Of course, the Tubman myth cannot be found in Kruse’s book, even though it probably has more currency than any part of the “Lost Cause” myth. According to a 2008 survey, Tubman was the third most recognized historical figure by (mostly white) American students and adults when presidents and first ladies were excluded. The other two were Martin Luther King, Jr., and Rosa Parks. So much for the “Lost Cause” victory in American history. The activists in Kruse’s book would have you believe that Robert E. Lee and Stonewall Jackson graced the cover of every K-12 history textbook in America and that no white person ever learned about King, Parks, or Tubman. Hollywood crafted an entire movie about Tubman’s life, even going so far as to claim she was some kind of general officer in the Union army at the end of the war who led a successful raid against Confederate forces. Honest historians have scoffed at these exaggerations for years, but they persist, due in large part to activist crusaders throughout the academy at all levels. Fiction is better than fact when you have an agenda.

The significance and existence of the “Underground Railroad” has also been overstated. In 1961, historian Larry Gara published The Liberty Line which explained that much of the “Underground Railroad” was in fact a myth propagated by Northern abolitionists after the War to pat themselves on the back for a job well done. Gara was no “Lost Cause” mythologist. He was a Quaker who was booted from his job at Groove City College after being [incorrectly] accused of being a communist. But he was a real professional historian who sought to understand the past rather than use it for political advantage, something the alleged cribber Kruse cannot comprehend. I would bet that every student in America knows something about the “Underground Railroad” and some, if not many, would think it was a massive network of thousands of morally righteous Northern white people dedicated to helped tens of thousands of escaped slaves make it to freedom. The truth is far different, as Gara explained over sixty years ago. Funny that his conclusions have been virtually ignored by the academy. It doesn’t fit with the leftist activist agenda. But as we’ve seen on the news recently with violent “student” protests, higher education ceased being about real knowledge a long time ago. When you have professors like Kruse and Cox, it’s easy to understand why.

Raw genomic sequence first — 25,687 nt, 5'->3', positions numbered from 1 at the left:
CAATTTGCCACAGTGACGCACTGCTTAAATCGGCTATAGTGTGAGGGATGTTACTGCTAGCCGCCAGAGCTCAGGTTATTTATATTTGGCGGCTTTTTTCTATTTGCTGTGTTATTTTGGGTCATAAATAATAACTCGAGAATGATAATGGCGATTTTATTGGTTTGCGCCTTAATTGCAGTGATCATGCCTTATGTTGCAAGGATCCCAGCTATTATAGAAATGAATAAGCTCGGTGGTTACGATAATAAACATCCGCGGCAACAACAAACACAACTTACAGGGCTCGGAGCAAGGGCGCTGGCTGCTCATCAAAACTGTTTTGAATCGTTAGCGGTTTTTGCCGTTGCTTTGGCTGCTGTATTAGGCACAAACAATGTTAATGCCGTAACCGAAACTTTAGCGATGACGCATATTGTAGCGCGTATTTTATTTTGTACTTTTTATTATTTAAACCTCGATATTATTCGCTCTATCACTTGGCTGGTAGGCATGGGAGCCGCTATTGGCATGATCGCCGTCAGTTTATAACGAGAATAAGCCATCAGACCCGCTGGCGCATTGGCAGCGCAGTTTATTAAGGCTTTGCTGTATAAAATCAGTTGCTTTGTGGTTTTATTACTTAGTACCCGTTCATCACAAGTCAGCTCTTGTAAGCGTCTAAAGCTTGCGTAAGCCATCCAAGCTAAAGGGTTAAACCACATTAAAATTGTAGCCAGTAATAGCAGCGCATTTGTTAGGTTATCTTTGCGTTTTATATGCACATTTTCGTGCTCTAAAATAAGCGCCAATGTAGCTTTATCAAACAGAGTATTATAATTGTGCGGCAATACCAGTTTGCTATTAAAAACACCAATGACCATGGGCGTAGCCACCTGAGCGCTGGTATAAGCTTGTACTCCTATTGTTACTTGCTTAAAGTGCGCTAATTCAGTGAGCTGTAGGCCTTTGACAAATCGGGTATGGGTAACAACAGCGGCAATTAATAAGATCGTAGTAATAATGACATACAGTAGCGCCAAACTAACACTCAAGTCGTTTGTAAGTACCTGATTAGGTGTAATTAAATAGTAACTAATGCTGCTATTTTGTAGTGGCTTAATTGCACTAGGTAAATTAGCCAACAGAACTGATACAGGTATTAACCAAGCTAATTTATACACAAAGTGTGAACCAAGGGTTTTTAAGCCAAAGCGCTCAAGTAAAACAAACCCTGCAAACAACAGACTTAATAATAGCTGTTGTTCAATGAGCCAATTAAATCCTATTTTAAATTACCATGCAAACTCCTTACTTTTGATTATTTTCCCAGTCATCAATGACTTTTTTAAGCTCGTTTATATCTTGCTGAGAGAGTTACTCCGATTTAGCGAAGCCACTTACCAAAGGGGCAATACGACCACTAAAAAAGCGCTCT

Brion McClanahan

Brion McClanahan is the author or co-author of six books, How Alexander Hamilton Screwed Up America (Regnery History, 2017), 9 Presidents Who Screwed Up America and Four Who Tried to Save Her (Regnery History, 2016), The Politically Incorrect Guide to the Founding Fathers, (Regnery, 2009), The Founding Fathers Guide to the Constitution (Regnery History, 2012), Forgotten Conservatives in American History (Pelican, 2012), and The Politically Incorrect Guide to Real American Heroes, (Regnery, 2012). He received a B.A. in History from Salisbury University in 1997 and an M.A. in History from the University of South Carolina in 1999. He finished his Ph.D. in History at the University of South Carolina in 2006, and had the privilege of being Clyde Wilson’s last doctoral student. He lives in Alabama with his wife and three daughters.


  • James Persons says:

    Many thanks to Dr. McClanahan for another very informative column with links. The Yanks may be the biggest self deluded bunch on the planet. I know lots of them are just cynical political hacks after money and power. In my experience though, they are just ignorant believers of the myths created after the war so that they can still practice bigotry: in this case against Southerners. I am still running across the urban myths they tell on another about the South, the ‘Civil War’ and segregation/Jim Crow.

    When I lived up North I lived in a place that once had a 2,000 acre slave plantation. Of course, NO ONE EVER spoke of it. A slave that was born on the plantation later became a slave in Maine before being freed very late in life and was the inspiration for “Uncle Tom’s Cabin”. Only a Yank could write an ‘expose’ about the evils of Southern slavery based on a Yankee owned slave. Bless their hearts, Yankees are one hot mess, to be polite about them.

  • I recently completed Issac Bishop’s, “Defending Dixie”, which I enjoyed immensely.